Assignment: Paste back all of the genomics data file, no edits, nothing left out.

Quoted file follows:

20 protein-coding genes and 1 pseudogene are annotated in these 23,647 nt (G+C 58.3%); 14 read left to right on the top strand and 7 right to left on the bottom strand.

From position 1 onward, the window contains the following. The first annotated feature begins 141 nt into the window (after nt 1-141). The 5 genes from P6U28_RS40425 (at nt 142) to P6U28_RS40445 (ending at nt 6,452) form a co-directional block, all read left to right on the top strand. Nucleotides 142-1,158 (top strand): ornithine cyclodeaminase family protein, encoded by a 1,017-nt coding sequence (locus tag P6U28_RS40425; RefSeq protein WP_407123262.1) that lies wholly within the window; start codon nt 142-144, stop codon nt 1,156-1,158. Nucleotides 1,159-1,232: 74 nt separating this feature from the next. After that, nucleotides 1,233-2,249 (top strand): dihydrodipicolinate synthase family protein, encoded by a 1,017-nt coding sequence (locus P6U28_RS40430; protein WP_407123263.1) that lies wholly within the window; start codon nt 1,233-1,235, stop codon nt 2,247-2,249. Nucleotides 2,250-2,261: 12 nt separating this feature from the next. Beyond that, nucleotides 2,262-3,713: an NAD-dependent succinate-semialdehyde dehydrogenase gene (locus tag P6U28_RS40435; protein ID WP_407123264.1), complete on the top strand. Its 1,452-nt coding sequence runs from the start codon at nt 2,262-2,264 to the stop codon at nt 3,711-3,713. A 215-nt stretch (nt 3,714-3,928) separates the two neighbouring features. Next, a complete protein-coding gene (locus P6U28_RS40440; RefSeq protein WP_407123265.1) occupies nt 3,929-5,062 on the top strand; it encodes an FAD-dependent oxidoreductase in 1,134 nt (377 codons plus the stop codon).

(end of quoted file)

20 protein-coding genes and 1 pseudogene are annotated in these 23,647 nt (G+C 58.3%); 14 read left to right on the top strand and 7 right to left on the bottom strand.

From position 1 onward, the window contains the following. The first annotated feature begins 141 nt into the window (after nt 1-141). The 5 genes from P6U28_RS40425 (at nt 142) to P6U28_RS40445 (ending at nt 6,452) form a co-directional block, all read left to right on the top strand. Nucleotides 142-1,158 (top strand): ornithine cyclodeaminase family protein, encoded by a 1,017-nt coding sequence (locus tag P6U28_RS40425; RefSeq protein WP_407123262.1) that lies wholly within the window; start codon nt 142-144, stop codon nt 1,156-1,158. Nucleotides 1,159-1,232: 74 nt separating this feature from the next. After that, nucleotides 1,233-2,249 (top strand): dihydrodipicolinate synthase family protein, encoded by a 1,017-nt coding sequence (locus P6U28_RS40430; protein WP_407123263.1) that lies wholly within the window; start codon nt 1,233-1,235, stop codon nt 2,247-2,249. Nucleotides 2,250-2,261: 12 nt separating this feature from the next. Beyond that, nucleotides 2,262-3,713: an NAD-dependent succinate-semialdehyde dehydrogenase gene (locus tag P6U28_RS40435; protein ID WP_407123264.1), complete on the top strand. Its 1,452-nt coding sequence runs from the start codon at nt 2,262-2,264 to the stop codon at nt 3,711-3,713. A 215-nt stretch (nt 3,714-3,928) separates the two neighbouring features. Next, a complete protein-coding gene (locus P6U28_RS40440; RefSeq protein WP_407123265.1) occupies nt 3,929-5,062 on the top strand; it encodes an FAD-dependent oxidoreductase in 1,134 nt (377 codons plus the stop codon).